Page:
FARGO, ND — A substance the FDA tried banning last year is being used the F-M area.
But one woman says it can be the key to recovering from deadly opioid addictions.
A Fargo woman claims Kratom can help opioid addicts.
Although it’s legal in the United States, the FDA is concerned of its potential for abuse.
Opioid addiction is a growing problem in the Red River Valley, continuing to take the lives of our neighbors and loved ones.
It’s why a south Fargo woman dedicated years of research to Kratom, which is a coffee family plant native to Indonesia.
She claims seven are recovering successfully using the plant alone.
She’s decided to remain anonymous for this story.
“The perk is that you cannot overdose on this,” she told KVRR’s Nick Broadway. “You will wake up tomorrow. It’s less dangerous, in my opinion, then methadone and seboxyn.”
The plant is ground into powder and can either be brewed or ingested in pill form.
“It’s a tea leaf,” she explained. “It’s been used in folk medicine overseas forever. Hundreds of years.”
She said the lighter doses can help with anxiety, depression and weight loss.
The heavier stuff is used for addicts.
“If you take it correctly, and you use it in moderation, and you’re a responsible adult, I don’t believe that it’s dangerous,” she said.
She tried selling it on Facebook, but the post was taken down.
The FDA tried banning Kratom as a schedule 1 drug in 2016, saying it has potential for abuse.
“Kratom is a lot weaker than most prescription opioids or heroin, but it’s still an opioid,” said Dr. Robert Sherrick, who is with Community Medical Services.
Dr. Sherrick treats addicts in western Montana.
He does not use Kratom in his treatments and thinks it should be treated like any other opioid.
“It works at the opioid receptors pretty much the same as any other opiate,” he explained. “I’ve never heard of anybody overdosing on Kratom by itself, but on the other hand, I think Kratom does have the potential for being addicting.”
Dr. Sherrick thinks Kratom needs to be regulated to keep its users safe.
“I would like to see at least enough FDA involvement so that when you buy something that says it’s Kratom, you know that’s what is in there,” he said.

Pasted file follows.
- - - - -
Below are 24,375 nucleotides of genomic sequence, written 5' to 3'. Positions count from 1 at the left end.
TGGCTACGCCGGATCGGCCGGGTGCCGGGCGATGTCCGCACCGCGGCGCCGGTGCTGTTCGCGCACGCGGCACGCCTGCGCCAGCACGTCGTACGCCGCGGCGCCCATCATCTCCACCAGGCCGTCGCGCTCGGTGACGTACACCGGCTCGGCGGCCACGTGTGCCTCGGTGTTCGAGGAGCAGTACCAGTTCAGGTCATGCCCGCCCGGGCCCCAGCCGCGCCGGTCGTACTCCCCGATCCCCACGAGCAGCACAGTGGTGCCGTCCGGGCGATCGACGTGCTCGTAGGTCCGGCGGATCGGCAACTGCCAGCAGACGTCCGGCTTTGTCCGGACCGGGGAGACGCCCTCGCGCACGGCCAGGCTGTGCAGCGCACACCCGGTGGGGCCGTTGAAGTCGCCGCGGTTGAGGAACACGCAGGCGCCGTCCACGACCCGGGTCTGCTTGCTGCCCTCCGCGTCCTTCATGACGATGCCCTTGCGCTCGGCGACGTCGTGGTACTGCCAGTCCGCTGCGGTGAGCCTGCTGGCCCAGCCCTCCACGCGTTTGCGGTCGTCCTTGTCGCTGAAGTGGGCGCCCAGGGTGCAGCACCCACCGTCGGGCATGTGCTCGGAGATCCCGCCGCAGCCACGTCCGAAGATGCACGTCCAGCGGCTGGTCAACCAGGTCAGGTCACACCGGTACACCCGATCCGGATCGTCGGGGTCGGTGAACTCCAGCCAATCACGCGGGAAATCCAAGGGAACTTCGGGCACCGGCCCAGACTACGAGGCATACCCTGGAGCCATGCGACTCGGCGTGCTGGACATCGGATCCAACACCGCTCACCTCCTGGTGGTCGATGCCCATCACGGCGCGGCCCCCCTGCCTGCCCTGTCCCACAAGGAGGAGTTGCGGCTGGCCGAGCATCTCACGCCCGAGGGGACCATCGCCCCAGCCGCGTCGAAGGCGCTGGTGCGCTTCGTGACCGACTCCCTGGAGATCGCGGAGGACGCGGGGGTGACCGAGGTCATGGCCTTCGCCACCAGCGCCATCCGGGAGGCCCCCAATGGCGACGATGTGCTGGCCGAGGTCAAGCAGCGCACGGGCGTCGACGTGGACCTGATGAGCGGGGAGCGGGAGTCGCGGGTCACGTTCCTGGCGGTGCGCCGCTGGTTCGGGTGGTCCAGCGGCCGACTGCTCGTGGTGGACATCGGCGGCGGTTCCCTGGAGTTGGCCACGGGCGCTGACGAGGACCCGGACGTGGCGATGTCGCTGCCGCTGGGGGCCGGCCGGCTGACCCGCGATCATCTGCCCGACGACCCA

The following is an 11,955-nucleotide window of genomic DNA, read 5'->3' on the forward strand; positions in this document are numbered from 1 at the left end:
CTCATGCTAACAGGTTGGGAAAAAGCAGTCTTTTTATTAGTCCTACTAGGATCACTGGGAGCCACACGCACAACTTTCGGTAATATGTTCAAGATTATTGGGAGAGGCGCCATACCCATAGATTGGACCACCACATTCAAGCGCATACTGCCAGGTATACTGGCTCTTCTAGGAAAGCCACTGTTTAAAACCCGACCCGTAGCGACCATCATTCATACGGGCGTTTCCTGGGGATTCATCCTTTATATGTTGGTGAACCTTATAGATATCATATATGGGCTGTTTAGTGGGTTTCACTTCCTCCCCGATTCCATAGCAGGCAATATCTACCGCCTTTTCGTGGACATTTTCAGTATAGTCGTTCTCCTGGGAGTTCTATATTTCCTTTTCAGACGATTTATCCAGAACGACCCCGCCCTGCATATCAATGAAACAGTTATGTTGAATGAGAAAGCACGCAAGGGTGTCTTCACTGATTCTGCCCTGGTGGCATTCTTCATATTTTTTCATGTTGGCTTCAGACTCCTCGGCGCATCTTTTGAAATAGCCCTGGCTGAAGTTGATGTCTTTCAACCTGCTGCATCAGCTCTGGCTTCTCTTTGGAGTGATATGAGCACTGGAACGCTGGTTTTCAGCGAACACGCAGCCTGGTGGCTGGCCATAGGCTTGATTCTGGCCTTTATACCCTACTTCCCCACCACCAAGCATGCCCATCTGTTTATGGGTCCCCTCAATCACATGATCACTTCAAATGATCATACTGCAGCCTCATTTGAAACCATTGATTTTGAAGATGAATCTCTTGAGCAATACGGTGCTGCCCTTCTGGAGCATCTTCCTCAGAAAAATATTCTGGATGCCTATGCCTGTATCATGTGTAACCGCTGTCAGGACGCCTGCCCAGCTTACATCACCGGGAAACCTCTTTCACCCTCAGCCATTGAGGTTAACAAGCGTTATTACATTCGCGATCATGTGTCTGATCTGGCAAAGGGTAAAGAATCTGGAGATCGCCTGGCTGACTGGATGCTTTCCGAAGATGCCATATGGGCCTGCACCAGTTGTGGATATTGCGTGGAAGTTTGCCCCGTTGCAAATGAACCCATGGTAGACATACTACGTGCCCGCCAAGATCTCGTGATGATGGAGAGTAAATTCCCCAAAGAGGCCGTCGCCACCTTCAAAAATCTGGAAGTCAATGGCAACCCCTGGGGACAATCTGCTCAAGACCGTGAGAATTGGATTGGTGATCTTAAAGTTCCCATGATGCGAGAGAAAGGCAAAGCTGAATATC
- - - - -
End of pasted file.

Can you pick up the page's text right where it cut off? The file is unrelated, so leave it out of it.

The Fargo seller buys her Kratom in bulk from a grower in Indonesia.
She claimed the cost of Kratom is less than methadone treatment.
There are several online communities aimed at finding Kratom’s uses as a medicine.
But Dr Sherrick said more official medical research is needed.
“There’s almost no research done,” he said. “Even on the internet, you will see people who have had success and gotten off of opioids using Kratom and I have to say, if that works, I think that’s good. On the other hand, I don’t think that’s most people’s experience. I could be biased, because I see the failures, not the successes. Obviously, somebody successful in getting off opiates is not going to come see me.”
The seller found out about Kratom after she lost a close friend to opioid addiction.
“Had a bad day and went and shot up a bag by himself in a McDonald’s parking lot and died,” she said. “That is the saddest most desperate thing I’ve ever seen.”
“If it helps them taper down or quit, I don’t see that there’s much harm in that. But I think if you read on the internet that it’s some sort of “wonder drug” that’s going to cure addiction, I think that’s overblown,” said Dr. Sherrick. “I think it’s not the miracle drug.”
The Fargo seller disagreed. “I don’t know how else to say it other than it is a miracle medicine and it’s doing really incredible things. That’s for sure. That’s for sure,” she added.
Kratom was introduced to the U.S. in the 1980’s, but its popularity is growing.
In August of 2016, the DEA temporarily classified it as a schedule 1 drug.
Soon after, the FDA seized more than 100 cases of Kratom which they said in a statement was “illegally marked as treatment drugs.”
In October, this temporary ban was lifted.
As of now, the DEA has made no final decision on Kratom.